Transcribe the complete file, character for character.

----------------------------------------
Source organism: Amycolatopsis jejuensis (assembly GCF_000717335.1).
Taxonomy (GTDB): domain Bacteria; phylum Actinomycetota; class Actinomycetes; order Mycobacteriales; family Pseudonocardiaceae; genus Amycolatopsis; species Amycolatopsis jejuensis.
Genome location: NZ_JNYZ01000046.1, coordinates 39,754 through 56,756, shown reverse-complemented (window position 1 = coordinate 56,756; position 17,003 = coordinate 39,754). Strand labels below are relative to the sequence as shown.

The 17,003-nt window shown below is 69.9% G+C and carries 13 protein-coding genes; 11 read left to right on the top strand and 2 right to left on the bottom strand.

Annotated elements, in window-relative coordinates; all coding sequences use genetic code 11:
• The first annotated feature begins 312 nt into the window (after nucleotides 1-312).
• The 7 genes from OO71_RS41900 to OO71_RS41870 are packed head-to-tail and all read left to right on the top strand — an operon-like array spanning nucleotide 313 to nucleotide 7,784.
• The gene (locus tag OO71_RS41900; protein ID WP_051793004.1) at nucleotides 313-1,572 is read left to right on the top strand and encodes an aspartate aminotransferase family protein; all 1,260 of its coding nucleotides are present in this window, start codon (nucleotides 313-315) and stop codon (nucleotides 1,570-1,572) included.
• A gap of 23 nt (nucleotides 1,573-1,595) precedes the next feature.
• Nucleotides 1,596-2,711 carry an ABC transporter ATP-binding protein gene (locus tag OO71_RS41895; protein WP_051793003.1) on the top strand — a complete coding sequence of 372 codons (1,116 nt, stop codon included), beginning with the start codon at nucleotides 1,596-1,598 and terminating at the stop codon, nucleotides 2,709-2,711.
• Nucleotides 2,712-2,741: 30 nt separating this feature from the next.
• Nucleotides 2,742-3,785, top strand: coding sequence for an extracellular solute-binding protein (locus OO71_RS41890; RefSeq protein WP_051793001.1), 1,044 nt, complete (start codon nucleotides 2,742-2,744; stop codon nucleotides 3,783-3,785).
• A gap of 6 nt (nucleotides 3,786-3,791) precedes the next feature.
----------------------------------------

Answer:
Source organism: Amycolatopsis jejuensis (assembly GCF_000717335.1).
Taxonomy (GTDB): domain Bacteria; phylum Actinomycetota; class Actinomycetes; order Mycobacteriales; family Pseudonocardiaceae; genus Amycolatopsis; species Amycolatopsis jejuensis.
Genome location: NZ_JNYZ01000046.1, coordinates 39,754 through 56,756, shown reverse-complemented (window position 1 = coordinate 56,756; position 17,003 = coordinate 39,754). Strand labels below are relative to the sequence as shown.

The 17,003-nt window shown below is 69.9% G+C and carries 13 protein-coding genes; 11 read left to right on the top strand and 2 right to left on the bottom strand.

Annotated elements, in window-relative coordinates; all coding sequences use genetic code 11:
• The first annotated feature begins 312 nt into the window (after nucleotides 1-312).
• The 7 genes from OO71_RS41900 to OO71_RS41870 are packed head-to-tail and all read left to right on the top strand — an operon-like array spanning nucleotide 313 to nucleotide 7,784.
• The gene (locus tag OO71_RS41900; protein ID WP_051793004.1) at nucleotides 313-1,572 is read left to right on the top strand and encodes an aspartate aminotransferase family protein; all 1,260 of its coding nucleotides are present in this window, start codon (nucleotides 313-315) and stop codon (nucleotides 1,570-1,572) included.
• A gap of 23 nt (nucleotides 1,573-1,595) precedes the next feature.
• Nucleotides 1,596-2,711 carry an ABC transporter ATP-binding protein gene (locus tag OO71_RS41895; protein WP_051793003.1) on the top strand — a complete coding sequence of 372 codons (1,116 nt, stop codon included), beginning with the start codon at nucleotides 1,596-1,598 and terminating at the stop codon, nucleotides 2,709-2,711.
• Nucleotides 2,712-2,741: 30 nt separating this feature from the next.
• Nucleotides 2,742-3,785, top strand: coding sequence for an extracellular solute-binding protein (locus OO71_RS41890; RefSeq protein WP_051793001.1), 1,044 nt, complete (start codon nucleotides 2,742-2,744; stop codon nucleotides 3,783-3,785).
• A gap of 6 nt (nucleotides 3,786-3,791) precedes the next feature.